Kinder Morgan Bulk Terminals Incorporated (KMBT) was sentenced for a felony violation of federal ocean protection laws. The court sentenced KMBT to pay a total penalty of $240,000. Of this amount, a total of $84,000 will fund various environmental projects in administered by the congressionally established National Fish and Wildlife Fund through the Oregon Governor's Fund for the Environment.
KMBT, which is headquartered in Louisiana and runs a bulk terminal vessel loading facility in Portland, Ore., admitted to violating the Marine Protection, Research, and Sanctuaries Act, more commonly known as the Ocean Dumping Act, which makes it a crime to knowingly transport or cause to be transported, without a permit, certain materials from the United States for the purpose of dumping the materials into ocean waters.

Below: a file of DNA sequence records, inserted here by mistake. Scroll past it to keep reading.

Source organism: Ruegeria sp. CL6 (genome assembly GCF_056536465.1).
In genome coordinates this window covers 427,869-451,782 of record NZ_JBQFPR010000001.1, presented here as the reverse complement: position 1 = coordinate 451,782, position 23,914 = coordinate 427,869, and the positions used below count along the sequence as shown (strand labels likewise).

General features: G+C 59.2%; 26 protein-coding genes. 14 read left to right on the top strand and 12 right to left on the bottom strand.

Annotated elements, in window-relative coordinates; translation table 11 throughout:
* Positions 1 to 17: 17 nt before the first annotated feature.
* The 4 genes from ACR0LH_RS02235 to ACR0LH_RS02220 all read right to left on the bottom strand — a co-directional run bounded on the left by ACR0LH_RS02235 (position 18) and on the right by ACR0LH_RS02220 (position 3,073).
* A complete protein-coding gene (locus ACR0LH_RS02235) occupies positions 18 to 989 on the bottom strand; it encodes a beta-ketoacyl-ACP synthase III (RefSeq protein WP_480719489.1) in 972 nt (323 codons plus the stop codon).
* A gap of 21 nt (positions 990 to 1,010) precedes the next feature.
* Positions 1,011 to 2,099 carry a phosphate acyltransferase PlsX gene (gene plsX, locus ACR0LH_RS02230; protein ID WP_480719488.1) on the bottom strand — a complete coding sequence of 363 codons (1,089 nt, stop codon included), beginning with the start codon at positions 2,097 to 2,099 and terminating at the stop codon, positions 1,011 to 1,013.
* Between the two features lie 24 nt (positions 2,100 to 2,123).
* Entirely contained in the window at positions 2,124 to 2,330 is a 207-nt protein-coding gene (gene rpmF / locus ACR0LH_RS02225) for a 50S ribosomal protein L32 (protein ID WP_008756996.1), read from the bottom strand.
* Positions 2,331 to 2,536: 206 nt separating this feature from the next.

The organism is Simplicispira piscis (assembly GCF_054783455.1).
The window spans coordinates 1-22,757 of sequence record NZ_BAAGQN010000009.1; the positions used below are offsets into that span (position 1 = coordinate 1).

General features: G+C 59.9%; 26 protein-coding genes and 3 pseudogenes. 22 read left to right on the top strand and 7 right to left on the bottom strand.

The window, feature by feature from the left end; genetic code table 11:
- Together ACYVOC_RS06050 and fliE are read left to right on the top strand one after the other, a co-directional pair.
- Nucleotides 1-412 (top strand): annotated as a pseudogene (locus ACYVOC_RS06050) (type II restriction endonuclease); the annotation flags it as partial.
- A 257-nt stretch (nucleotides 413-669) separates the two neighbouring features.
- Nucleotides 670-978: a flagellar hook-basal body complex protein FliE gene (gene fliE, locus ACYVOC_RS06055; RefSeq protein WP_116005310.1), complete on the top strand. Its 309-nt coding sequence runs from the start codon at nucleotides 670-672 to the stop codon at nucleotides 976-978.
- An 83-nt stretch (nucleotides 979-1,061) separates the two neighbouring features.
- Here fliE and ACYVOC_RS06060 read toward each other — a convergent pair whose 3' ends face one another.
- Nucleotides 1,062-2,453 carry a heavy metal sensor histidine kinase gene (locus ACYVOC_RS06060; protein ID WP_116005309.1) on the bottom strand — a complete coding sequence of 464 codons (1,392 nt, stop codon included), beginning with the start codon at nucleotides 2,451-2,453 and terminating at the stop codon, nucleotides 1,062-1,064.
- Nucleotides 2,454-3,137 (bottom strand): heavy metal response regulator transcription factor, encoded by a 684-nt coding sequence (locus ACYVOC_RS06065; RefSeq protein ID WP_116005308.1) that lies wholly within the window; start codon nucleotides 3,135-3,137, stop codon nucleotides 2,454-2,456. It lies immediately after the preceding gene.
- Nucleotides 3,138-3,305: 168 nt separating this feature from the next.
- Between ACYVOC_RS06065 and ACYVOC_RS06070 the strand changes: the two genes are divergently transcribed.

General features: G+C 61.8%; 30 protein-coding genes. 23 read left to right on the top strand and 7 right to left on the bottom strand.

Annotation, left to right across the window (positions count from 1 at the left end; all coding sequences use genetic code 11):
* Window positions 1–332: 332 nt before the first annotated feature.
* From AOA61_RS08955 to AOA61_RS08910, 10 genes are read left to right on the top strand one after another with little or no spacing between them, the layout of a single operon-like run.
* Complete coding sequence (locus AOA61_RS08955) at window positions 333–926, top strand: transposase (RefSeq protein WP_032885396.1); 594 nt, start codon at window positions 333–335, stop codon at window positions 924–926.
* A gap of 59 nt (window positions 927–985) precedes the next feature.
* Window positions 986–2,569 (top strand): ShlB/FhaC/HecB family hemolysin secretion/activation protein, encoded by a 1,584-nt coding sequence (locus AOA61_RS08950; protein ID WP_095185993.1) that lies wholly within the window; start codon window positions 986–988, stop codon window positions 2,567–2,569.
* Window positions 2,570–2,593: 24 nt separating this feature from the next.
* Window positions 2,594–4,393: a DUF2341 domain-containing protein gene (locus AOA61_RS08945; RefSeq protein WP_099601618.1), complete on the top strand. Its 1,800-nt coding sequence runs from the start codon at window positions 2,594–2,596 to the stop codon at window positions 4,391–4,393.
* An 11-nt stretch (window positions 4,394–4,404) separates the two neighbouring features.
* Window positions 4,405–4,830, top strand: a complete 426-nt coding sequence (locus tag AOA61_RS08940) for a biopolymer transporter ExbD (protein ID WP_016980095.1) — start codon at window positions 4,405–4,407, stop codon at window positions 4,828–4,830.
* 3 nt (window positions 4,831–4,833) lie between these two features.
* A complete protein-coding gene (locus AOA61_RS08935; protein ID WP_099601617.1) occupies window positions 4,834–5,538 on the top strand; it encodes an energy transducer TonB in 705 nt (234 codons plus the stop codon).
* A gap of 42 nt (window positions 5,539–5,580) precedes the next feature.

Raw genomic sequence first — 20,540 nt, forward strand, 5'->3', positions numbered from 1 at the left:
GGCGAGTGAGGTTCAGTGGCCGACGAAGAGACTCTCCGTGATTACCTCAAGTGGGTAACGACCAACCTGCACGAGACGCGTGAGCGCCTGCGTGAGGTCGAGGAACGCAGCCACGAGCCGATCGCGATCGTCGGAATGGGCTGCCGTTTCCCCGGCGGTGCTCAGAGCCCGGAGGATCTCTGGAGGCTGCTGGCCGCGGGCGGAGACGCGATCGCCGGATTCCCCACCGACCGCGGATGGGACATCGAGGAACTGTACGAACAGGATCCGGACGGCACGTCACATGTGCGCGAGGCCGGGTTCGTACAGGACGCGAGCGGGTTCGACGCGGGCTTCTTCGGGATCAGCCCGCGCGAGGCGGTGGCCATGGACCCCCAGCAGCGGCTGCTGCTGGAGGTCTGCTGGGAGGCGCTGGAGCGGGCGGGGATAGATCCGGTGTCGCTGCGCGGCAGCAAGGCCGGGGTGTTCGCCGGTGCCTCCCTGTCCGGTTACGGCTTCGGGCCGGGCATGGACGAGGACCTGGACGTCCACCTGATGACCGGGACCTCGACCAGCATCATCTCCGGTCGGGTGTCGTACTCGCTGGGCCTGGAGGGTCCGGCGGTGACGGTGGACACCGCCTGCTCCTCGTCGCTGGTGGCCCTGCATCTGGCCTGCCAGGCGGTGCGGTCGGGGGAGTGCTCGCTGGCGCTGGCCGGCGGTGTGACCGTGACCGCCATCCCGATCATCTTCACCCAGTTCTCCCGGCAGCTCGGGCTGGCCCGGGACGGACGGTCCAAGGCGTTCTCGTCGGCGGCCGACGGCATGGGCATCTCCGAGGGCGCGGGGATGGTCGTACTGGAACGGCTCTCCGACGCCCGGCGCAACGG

The case arose from an investigation into KMBT's operation of a terminal in . KMBT receives, stores and loads potash or potassium chloride, a substance used as a salt substitute or fertilizer, on behalf of a Canadian corporation at Terminal 5. The shipments of potash arrive in railcars where KMBT then loads it onto bulk cargo vessels for shipment overseas, oftentimes to .
In August 2003, KMBT received 160 metric tons of potash that inspectors determined had come into contact with water, rendering it unsaleable. KMBT's night superintendent paid the master of the vessel taking on the load $1250 to load the wet, off-specification potash on the vessel’s deck for later disposal into the ocean. In August 2007, the government located the master of the vessel, the J/A Aladdin Dream II, in . The retired master had logbooks and was able to tell the Interpol investigator exactly where the crew dumped the potash into the ocean.